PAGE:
Earlier Thursday, the White House said the Trump administration had withdrawn its plan to ban rebates that drugmakers pay to pharmacy benefit managers. Drug manufacturers pay the rebates to PBMs for getting their drugs covered by Medicares Part D prescription plan.
Health and Human Services Secretary Alex Azar told reporters Thursday morning that Trump decided to pull the proposal after concerns that it would cause insurance companies to increase premiums for seniors.
"The president is deeply committed to protecting Americas seniors," Azar said in a news briefing in Washington, D.C. "Were not going to put seniors at risk of their premiums going up."
Analysts say another way Trump could make a push to lower drug prices is a proposal announced last year that would allow Medicare to create an "international pricing index " to bring drug prices in line with what other nations pay. Pharmaceutical companies oppose the proposal. Merck CEO Ken Frazier has even said he sees a legal challenge if adopted.
Pulling the drug rebate rule "effectively puts other drug price control mechanisms back on the table, which could be worse if implemented and enforced," said Salim Syed, senior biotech analyst at Mizuho Securities.
Ipsita Smolinski, managing director at health-care research and consulting firm Capitol Street, said the pricing index is likely the next policy announcement to come from the administration. "With rebate reform dead, more draconian policies may come with respect to biopharma ... and the markets feel that. Uncertainty is never good," Ipsita said.
Health insurers stocks jumped Thursday on the news. Shares of UnitedHealth and Cigna closed up 5% and 9%, respectively. CVS Health, which bought insurer Aetna, ended the session up 4%.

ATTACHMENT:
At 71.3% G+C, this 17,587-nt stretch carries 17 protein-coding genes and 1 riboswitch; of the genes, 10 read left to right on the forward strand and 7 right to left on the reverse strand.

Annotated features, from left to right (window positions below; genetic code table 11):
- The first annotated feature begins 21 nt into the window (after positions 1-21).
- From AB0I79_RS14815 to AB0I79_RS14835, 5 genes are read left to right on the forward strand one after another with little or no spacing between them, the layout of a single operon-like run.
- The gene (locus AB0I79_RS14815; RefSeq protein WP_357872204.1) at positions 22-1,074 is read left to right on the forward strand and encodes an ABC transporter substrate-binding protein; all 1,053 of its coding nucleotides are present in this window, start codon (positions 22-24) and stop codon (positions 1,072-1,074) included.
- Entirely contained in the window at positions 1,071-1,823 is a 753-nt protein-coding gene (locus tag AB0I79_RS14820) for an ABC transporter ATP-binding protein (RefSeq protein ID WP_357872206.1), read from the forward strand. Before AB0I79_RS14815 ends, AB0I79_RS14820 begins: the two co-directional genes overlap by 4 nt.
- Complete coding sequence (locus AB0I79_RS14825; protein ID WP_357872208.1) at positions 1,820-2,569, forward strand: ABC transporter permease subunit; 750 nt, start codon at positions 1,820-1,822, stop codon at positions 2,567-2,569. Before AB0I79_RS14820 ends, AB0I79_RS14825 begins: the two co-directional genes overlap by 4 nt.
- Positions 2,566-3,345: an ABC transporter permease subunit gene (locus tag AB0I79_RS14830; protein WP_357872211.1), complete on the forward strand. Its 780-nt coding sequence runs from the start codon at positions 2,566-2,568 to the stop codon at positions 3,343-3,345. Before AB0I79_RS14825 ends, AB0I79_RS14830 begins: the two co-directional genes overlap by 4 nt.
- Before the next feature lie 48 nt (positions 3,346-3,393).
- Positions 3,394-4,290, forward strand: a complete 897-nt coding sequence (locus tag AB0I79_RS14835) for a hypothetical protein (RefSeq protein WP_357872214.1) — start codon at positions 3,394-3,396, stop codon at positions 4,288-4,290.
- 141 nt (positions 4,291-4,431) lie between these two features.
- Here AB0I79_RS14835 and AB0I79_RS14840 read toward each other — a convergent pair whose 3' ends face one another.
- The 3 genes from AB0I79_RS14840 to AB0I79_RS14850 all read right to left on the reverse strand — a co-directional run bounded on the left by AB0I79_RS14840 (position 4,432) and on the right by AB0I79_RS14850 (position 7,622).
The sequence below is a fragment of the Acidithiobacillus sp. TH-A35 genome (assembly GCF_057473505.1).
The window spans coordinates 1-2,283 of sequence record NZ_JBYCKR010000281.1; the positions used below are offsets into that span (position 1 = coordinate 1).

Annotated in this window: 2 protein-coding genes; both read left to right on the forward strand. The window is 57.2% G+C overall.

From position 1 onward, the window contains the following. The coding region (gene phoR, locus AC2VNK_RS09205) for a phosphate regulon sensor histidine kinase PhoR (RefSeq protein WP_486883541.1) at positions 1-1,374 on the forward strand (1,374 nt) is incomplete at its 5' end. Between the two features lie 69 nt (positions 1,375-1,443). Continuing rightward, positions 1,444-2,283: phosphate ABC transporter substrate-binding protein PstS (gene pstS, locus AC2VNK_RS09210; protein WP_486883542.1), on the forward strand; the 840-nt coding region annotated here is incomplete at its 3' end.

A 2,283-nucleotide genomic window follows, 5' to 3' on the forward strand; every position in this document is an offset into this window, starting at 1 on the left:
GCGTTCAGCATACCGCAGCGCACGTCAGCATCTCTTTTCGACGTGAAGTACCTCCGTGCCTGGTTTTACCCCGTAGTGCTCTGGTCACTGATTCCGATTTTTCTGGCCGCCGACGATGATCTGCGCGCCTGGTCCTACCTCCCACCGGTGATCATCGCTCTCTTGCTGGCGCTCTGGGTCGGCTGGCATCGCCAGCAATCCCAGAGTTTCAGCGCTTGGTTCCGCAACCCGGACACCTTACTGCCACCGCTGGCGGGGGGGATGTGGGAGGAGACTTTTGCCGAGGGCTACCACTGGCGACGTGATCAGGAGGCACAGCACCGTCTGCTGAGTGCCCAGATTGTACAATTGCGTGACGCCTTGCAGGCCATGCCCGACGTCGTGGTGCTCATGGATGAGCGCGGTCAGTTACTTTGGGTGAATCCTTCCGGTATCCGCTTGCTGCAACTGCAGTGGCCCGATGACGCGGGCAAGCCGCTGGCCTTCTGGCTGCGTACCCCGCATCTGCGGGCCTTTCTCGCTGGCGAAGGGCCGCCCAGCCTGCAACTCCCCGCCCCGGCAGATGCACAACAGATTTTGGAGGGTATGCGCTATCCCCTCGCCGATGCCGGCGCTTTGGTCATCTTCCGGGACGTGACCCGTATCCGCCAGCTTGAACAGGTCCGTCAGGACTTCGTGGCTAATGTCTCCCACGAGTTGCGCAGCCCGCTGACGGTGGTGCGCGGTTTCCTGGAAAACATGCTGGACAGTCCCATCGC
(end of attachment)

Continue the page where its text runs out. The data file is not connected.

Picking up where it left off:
Meanwhile, pharma stocks tanked on fears the administrations focus would shift to drugmakers. Pharmaceutical giant Pfizer closed down more than 2%. Shares of Eli Lily and Merck both ended the day down 4%.
The end of the drug rebate proposal is Trumps second setback this week. The news comes three days after a federal judge in Washington, D.C., dealt a blow to the White House by striking down a rule that would have forced pharmaceutical companies to disclose the list price of their drugs in television ads.
The Trump administration is certainly facing difficulties in its drug price push, but its not a "full-on" roadblock, said Tricia Neuman, director of the Kaiser Family Foundations Medicare policy program.
"Its a bit too early to write the obituary," Neuman added. "There is bipartisan support for government action in this area. Our polls show Democrats and Republicans are looking to take action."
Trump said last week that hes preparing an executive order declaring a "favored nations clause" for drug prices, where the U.S. will pay no more than the country with the lowest prescription drug prices. On Wednesday, the president signed an executive order designed to reform the nations kidney treatment industry, which could possibly save the U.S. government millions of dollars.